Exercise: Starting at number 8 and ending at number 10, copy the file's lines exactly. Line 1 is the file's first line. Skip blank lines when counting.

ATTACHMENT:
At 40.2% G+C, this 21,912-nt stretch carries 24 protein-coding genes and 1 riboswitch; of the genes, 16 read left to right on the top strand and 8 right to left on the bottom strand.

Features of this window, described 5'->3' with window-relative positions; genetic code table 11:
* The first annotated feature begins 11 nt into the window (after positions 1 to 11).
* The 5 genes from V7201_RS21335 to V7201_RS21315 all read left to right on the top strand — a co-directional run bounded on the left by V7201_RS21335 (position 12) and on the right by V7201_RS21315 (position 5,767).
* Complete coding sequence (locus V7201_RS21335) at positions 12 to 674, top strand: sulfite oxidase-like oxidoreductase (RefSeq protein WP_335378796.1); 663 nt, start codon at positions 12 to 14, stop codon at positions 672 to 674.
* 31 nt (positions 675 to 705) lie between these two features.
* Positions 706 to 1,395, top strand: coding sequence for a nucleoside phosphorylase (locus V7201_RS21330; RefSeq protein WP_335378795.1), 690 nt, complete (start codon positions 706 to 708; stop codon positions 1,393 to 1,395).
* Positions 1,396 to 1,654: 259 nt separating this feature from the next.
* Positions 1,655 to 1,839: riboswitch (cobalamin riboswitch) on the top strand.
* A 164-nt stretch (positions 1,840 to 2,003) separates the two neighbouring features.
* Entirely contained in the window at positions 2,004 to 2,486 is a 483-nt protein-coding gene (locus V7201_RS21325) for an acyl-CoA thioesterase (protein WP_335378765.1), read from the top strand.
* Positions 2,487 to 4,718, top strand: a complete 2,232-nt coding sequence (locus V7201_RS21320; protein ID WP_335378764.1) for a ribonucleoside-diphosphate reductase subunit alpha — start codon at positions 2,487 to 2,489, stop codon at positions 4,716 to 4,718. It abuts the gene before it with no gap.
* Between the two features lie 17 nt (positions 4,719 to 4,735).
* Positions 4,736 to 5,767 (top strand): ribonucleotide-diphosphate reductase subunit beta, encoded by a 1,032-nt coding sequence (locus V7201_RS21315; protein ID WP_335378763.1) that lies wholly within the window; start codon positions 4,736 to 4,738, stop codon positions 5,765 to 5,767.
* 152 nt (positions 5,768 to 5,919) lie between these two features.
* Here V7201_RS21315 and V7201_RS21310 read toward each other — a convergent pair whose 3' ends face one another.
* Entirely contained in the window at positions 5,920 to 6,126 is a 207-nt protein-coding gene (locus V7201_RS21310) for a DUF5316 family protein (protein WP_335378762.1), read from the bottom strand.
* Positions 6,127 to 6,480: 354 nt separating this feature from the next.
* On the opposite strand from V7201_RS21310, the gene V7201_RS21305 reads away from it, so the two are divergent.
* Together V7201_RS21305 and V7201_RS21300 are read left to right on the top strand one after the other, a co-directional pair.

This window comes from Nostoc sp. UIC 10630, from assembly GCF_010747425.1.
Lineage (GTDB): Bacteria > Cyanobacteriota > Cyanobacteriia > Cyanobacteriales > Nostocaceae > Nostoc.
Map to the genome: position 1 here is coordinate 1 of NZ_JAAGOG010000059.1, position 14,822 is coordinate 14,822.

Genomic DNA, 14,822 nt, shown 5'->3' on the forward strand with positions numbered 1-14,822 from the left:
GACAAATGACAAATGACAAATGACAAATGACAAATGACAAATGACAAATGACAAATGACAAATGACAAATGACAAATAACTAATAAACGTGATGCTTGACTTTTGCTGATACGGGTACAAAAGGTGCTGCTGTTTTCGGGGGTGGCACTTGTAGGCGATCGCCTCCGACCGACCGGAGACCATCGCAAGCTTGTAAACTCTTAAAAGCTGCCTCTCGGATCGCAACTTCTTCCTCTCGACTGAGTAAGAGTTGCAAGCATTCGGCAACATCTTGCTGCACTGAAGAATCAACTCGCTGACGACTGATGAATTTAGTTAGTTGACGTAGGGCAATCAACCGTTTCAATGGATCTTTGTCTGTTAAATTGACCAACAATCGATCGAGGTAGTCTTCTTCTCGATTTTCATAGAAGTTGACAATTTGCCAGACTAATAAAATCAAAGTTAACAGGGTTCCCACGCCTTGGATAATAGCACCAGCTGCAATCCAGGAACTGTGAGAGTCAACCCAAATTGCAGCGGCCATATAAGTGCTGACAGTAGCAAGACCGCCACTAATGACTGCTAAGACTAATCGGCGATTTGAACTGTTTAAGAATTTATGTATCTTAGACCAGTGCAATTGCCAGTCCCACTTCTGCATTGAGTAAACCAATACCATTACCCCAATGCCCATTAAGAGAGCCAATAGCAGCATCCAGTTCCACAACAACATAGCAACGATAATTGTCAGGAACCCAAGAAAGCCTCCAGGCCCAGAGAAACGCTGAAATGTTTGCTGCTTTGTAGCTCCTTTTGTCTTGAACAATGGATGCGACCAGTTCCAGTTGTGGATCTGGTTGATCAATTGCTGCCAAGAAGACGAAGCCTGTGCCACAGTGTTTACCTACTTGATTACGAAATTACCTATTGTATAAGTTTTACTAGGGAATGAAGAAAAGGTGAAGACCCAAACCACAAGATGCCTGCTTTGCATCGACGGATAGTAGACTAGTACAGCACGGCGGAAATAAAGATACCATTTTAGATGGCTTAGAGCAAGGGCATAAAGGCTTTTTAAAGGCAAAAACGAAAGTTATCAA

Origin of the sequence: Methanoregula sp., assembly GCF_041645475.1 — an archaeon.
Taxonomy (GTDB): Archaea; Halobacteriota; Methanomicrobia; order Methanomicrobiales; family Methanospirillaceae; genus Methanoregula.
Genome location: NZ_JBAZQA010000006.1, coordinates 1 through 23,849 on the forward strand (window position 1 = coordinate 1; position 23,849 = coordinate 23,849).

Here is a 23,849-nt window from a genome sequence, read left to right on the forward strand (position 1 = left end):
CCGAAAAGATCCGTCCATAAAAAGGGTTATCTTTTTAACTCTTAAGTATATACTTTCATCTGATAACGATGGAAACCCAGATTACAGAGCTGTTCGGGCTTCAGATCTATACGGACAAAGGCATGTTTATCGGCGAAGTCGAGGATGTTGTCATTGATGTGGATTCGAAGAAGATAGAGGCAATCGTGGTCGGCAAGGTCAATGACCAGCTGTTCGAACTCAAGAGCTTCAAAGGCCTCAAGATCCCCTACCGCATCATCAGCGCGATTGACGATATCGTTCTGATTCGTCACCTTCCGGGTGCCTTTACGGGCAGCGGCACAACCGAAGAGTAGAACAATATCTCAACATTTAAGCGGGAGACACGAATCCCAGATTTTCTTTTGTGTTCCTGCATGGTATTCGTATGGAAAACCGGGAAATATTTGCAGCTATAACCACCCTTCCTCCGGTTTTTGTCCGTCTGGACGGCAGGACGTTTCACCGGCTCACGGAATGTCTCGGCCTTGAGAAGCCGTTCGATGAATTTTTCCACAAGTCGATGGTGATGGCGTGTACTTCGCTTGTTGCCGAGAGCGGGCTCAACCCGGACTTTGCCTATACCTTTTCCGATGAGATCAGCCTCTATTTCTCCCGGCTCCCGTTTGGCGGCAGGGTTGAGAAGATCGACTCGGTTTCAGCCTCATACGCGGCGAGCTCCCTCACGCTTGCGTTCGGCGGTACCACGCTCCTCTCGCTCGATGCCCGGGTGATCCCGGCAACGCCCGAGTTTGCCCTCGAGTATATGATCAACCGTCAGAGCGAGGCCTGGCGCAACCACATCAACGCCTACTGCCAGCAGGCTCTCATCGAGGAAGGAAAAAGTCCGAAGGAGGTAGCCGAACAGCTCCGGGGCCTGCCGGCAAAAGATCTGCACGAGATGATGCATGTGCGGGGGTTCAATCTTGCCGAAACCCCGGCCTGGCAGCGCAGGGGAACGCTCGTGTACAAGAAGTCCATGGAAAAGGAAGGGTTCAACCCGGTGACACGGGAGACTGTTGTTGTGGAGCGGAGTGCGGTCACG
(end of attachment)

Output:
* Positions 1,396 to 1,654: 259 nt separating this feature from the next.
* Positions 1,655 to 1,839: riboswitch (cobalamin riboswitch) on the top strand.
* A 164-nt stretch (positions 1,840 to 2,003) separates the two neighbouring features.